The Hollywood-spawned mythos of the M1 Carbine is that it was created by David Marshall “Carbine” Williams. The reality is far different. In real life, Williams was talented, but short-tempered, stubborn, and unable to work effectively as part of a team – and a cohesive, cooperative team is what the M1 Carbine required.
While Williams was off sulking about how the work was being done wrong, a team of Winchester machinists and engineers including William Roemer and Fred Humiston were actually making it happen.
The most impressive anecdote of the whole story, to me, is from when the solitary Winchester prototype broke its bolt in the middle of the final testing. Fred Humiston was representing Winchester at the trials, and he was told that if he could provide a new bolt within 24 hours the gun could continue the trials – but he could not take the gun off the testing ground. So Humiston went back to the Winchester shop and made a new bolt from memory (no drawings yet existed for the gun) and without being able to test-fit it in the gun. When he returned the next day, his new bolt dropped in perfectly, and the gun went on to win the trials. That is an epic feat of skill, and it is really a shame that he does not get more recognition for it.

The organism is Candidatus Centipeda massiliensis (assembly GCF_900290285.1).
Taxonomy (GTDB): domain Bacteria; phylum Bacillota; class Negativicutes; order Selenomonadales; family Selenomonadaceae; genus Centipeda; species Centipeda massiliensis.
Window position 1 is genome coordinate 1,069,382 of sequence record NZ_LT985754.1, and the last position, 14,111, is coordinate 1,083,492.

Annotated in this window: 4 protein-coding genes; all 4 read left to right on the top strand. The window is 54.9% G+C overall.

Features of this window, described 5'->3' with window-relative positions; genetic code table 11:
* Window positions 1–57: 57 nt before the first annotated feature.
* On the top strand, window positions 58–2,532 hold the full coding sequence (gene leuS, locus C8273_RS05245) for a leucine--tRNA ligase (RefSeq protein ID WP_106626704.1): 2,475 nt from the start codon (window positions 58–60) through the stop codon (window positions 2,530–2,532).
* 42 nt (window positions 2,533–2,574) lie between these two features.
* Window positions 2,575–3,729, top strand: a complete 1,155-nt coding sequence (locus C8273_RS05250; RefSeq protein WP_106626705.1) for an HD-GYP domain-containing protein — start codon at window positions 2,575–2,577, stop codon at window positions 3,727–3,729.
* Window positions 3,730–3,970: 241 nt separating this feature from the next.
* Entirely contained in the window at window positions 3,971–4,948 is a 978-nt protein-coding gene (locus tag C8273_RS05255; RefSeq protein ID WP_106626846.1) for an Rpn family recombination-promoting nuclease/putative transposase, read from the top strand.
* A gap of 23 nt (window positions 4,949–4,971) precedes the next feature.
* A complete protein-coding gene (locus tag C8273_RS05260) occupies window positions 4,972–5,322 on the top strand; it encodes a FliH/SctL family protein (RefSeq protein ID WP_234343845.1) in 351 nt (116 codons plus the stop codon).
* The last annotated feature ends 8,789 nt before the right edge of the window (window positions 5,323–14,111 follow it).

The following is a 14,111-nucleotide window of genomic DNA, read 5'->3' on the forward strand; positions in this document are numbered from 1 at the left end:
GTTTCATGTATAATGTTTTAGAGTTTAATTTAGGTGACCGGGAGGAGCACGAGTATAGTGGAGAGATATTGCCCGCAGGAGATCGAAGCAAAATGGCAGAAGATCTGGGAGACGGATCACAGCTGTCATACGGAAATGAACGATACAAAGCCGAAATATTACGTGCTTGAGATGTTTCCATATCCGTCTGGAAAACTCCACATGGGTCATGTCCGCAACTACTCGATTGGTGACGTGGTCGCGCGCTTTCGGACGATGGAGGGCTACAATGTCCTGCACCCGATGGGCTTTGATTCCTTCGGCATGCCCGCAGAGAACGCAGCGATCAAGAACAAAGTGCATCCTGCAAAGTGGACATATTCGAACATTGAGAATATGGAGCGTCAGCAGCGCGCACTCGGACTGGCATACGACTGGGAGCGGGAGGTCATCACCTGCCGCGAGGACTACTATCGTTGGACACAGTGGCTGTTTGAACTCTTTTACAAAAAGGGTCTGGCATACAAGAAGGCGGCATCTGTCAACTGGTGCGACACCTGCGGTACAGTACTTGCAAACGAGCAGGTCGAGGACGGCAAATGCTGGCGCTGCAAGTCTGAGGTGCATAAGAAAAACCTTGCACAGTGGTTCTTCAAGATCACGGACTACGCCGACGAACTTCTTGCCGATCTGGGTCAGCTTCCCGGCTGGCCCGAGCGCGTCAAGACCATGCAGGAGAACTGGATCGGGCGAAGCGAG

Hollywood seldom gets anything right.
What a guy! Making a bolt from memory.
Maybe he could have taken that broken bolt with him ? Gun still stays there in the proving ground
He was probably allowed to make notes after it broke, too, lol. It is surprising how many random numbers you’ll remember when you have to sneak up on them in machining, though.
Welcome to the Tool&Die making world 😉
No doubt. Only someone with mad skills would even believe it could be pulled off.
I’m stunned that a machinist would ball suck a machinist as being the guy who saved the carbine.